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  11. William James and the Reinstatement of the Vague.William Joseph GAVIN - 1992 - Philosophy 68 (264):253-256.
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  12. William James and Gestalt Psychology.William D. Woody - 1999 - Journal of Mind and Behavior 20 (1):79-92.
    To date, there have been only two scholarly papers devoted to a comparison of Gestalt psychology with the psychology of William James. An early paper by Mary Whiton Calkins called attention to numerous similarities between these two schools of thought. However, a more recent paper by Mary Henle argues that the ideas of William James, as presented in The Principles of Psychology, are irrelevant to Gestalt psychology. In what follows, this claim is evaluated both in terms of The (...)
     
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  13.  20
    William James and the Reinstatement of the Vague.William Joseph GAVIN - 1992 - Temple University Press.
    Recently, the work of philosopher-psychologist William James has undergone something of a renaissance. In this contribution to the trend, William Gavin argues that James's plea for the "reinstatement of the vague" to its proper place in our experience should be regarded as a seminal metaphor for his thought in general. The concept of vagueness applies to areas of human experience not captured by facts that can be scientifically determined nor by ideas that can be formulated in words. In (...)
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  14.  50
    William James’ Philosophy of Science.William J. Gavin - 1978 - New Scholasticism 52 (3):413-420.
    Although william james wrote no complete philosophy of science, nonetheless there exist in his writings several references to scientific procedure. furthermore, these are anti-positivistic in tone. these references include: 1) a rejection of the old baconian model for science; 2) an assertion that competing conceptual models of experience exist, each one of which can account for the empirical data in question; 3) nonetheless, a refusal either to reduce different conceptual theories to one conceptual outlook, or to reduce conceptual models (...)
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  15.  19
    William Wilberforce on the Idea of Negro Inferiority.William Baker - 1970 - Journal of the History of Ideas 31 (3):433.
  16.  14
    Caleb Williams: Things as They Are.William Godwin - unknown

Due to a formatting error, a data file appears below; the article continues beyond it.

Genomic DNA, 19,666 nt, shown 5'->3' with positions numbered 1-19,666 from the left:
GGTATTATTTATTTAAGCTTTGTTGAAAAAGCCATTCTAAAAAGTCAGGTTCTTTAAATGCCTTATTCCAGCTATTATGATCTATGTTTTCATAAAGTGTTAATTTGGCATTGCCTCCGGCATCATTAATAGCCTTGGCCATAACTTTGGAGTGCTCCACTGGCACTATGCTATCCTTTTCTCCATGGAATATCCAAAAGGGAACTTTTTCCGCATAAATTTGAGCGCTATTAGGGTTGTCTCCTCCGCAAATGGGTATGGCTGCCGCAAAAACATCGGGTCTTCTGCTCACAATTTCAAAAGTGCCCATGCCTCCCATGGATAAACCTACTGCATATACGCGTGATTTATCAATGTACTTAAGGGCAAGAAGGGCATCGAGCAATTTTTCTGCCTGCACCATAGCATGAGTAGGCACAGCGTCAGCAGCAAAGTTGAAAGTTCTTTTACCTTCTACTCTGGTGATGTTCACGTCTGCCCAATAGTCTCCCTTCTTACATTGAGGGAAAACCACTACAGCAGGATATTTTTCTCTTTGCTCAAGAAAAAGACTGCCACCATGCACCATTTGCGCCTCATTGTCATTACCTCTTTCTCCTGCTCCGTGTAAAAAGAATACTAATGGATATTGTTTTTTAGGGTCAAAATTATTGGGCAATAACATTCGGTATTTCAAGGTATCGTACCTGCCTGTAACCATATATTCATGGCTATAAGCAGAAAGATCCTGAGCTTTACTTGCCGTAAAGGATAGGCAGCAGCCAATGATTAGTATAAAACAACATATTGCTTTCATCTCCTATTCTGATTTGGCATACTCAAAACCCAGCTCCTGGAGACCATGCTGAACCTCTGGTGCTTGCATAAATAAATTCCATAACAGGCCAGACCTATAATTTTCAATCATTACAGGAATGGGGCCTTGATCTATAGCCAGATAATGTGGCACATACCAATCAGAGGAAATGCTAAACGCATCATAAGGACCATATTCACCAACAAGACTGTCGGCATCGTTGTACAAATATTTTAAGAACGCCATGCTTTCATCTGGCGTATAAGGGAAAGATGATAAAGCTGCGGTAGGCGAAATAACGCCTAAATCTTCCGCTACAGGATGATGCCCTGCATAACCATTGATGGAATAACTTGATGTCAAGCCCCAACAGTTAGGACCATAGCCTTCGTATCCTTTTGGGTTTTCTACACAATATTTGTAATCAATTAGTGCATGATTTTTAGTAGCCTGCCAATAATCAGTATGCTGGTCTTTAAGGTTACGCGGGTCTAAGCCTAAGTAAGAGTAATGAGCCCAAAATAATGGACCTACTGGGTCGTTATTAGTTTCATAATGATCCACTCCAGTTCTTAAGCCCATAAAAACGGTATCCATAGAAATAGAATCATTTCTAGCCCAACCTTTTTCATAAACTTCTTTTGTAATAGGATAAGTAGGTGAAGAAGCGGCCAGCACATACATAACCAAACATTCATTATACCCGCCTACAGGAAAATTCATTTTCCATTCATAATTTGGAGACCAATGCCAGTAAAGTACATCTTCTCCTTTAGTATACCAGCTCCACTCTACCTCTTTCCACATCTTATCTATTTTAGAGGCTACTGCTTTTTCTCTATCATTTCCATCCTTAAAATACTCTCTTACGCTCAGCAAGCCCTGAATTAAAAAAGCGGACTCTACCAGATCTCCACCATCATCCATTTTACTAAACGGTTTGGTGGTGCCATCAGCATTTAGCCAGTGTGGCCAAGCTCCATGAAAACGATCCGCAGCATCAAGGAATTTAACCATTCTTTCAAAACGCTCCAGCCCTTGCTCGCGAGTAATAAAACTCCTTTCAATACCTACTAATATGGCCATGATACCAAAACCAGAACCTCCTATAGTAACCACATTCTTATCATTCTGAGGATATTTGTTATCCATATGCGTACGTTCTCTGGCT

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  17.  44
    Logic and Existence: Timothy Williams.Timothy Williams - 1999 - Aristotelian Society Supplementary Volume 73 (1):181-203.
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  18.  31
    Can a Latin Trinity Be Social? A Response to Scott M. Williams.William Hasker - 2018 - Faith and Philosophy 35 (3):356-366.
    Scott Williams’s Latin Social model of the Trinity holds that the trinitarian persons have between them a single set of divine mental powers and a single set of divine mental acts. He claims, nevertheless, that on his view the persons are able to use indexical pronouns such as “I.” This claim is examined and is found to be mistaken.
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  19.  8
    Caleb Williams.William Godwin (ed.) - 2005 - Oxford University Press.
    Caleb Williams is a psychological thriller and suspenseful tale of detection and pursuit. It is also a powerful political novel, inspired by the events following the French Revolution. This new edition reprints the original novel of 1794, the grittier, topical text that reflects Godwin's political philosophy.
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  20.  3
    The Letters of William James.William James - 1926 - Little, Brown & Co.
    This work has been selected by scholars as being culturally important, and is part of the knowledge base of civilization as we know it. This work was reproduced from the original artifact, and remains as true to the original work as possible. Therefore, you will see the original copyright references, library stamps (as most of these works have been housed in our most important libraries around the world), and other notations in the work. This work is in the public domain (...)